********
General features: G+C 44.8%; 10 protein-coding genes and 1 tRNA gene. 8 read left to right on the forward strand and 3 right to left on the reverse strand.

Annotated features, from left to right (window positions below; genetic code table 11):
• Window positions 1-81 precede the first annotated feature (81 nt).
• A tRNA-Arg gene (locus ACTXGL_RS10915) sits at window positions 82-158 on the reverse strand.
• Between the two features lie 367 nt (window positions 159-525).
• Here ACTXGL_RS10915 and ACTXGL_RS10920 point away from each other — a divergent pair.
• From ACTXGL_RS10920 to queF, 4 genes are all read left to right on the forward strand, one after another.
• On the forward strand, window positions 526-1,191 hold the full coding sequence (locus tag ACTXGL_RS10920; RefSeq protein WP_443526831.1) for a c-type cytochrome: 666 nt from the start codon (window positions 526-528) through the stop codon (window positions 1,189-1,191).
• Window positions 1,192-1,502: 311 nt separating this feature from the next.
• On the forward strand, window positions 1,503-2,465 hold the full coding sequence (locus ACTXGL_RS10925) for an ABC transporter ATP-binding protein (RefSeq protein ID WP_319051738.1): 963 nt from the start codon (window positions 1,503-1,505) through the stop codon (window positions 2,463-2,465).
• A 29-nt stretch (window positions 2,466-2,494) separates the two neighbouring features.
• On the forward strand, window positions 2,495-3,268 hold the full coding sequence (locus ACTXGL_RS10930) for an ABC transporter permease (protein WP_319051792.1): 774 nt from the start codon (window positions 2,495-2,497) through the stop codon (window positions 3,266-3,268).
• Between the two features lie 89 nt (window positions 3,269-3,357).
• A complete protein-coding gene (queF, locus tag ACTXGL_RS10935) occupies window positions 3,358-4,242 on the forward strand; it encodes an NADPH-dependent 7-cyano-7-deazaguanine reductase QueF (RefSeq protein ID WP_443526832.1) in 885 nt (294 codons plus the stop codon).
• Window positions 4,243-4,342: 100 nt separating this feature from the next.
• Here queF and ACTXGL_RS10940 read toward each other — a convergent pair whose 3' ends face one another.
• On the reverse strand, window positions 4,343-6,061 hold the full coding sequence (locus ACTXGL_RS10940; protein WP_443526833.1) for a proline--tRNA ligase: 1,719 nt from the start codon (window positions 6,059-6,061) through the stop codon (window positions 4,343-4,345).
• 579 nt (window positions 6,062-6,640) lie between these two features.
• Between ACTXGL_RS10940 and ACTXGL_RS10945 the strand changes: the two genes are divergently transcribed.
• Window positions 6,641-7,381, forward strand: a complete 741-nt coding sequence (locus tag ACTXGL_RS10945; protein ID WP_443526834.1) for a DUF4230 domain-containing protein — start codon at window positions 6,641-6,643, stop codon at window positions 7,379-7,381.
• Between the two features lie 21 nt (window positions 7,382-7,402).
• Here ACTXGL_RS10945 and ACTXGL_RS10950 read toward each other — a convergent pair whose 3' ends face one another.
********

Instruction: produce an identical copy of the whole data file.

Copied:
General features: G+C 44.8%; 10 protein-coding genes and 1 tRNA gene. 8 read left to right on the forward strand and 3 right to left on the reverse strand.

Annotated features, from left to right (window positions below; genetic code table 11):
• Window positions 1-81 precede the first annotated feature (81 nt).
• A tRNA-Arg gene (locus ACTXGL_RS10915) sits at window positions 82-158 on the reverse strand.
• Between the two features lie 367 nt (window positions 159-525).
• Here ACTXGL_RS10915 and ACTXGL_RS10920 point away from each other — a divergent pair.
• From ACTXGL_RS10920 to queF, 4 genes are all read left to right on the forward strand, one after another.
• On the forward strand, window positions 526-1,191 hold the full coding sequence (locus tag ACTXGL_RS10920; RefSeq protein WP_443526831.1) for a c-type cytochrome: 666 nt from the start codon (window positions 526-528) through the stop codon (window positions 1,189-1,191).
• Window positions 1,192-1,502: 311 nt separating this feature from the next.
• On the forward strand, window positions 1,503-2,465 hold the full coding sequence (locus ACTXGL_RS10925) for an ABC transporter ATP-binding protein (RefSeq protein ID WP_319051738.1): 963 nt from the start codon (window positions 1,503-1,505) through the stop codon (window positions 2,463-2,465).
• A 29-nt stretch (window positions 2,466-2,494) separates the two neighbouring features.
• On the forward strand, window positions 2,495-3,268 hold the full coding sequence (locus ACTXGL_RS10930) for an ABC transporter permease (protein WP_319051792.1): 774 nt from the start codon (window positions 2,495-2,497) through the stop codon (window positions 3,266-3,268).
• Between the two features lie 89 nt (window positions 3,269-3,357).
• A complete protein-coding gene (queF, locus tag ACTXGL_RS10935) occupies window positions 3,358-4,242 on the forward strand; it encodes an NADPH-dependent 7-cyano-7-deazaguanine reductase QueF (RefSeq protein ID WP_443526832.1) in 885 nt (294 codons plus the stop codon).
• Window positions 4,243-4,342: 100 nt separating this feature from the next.
• Here queF and ACTXGL_RS10940 read toward each other — a convergent pair whose 3' ends face one another.
• On the reverse strand, window positions 4,343-6,061 hold the full coding sequence (locus ACTXGL_RS10940; protein WP_443526833.1) for a proline--tRNA ligase: 1,719 nt from the start codon (window positions 6,059-6,061) through the stop codon (window positions 4,343-4,345).
• 579 nt (window positions 6,062-6,640) lie between these two features.
• Between ACTXGL_RS10940 and ACTXGL_RS10945 the strand changes: the two genes are divergently transcribed.
• Window positions 6,641-7,381, forward strand: a complete 741-nt coding sequence (locus tag ACTXGL_RS10945; protein ID WP_443526834.1) for a DUF4230 domain-containing protein — start codon at window positions 6,641-6,643, stop codon at window positions 7,379-7,381.
• Between the two features lie 21 nt (window positions 7,382-7,402).
• Here ACTXGL_RS10945 and ACTXGL_RS10950 read toward each other — a convergent pair whose 3' ends face one another.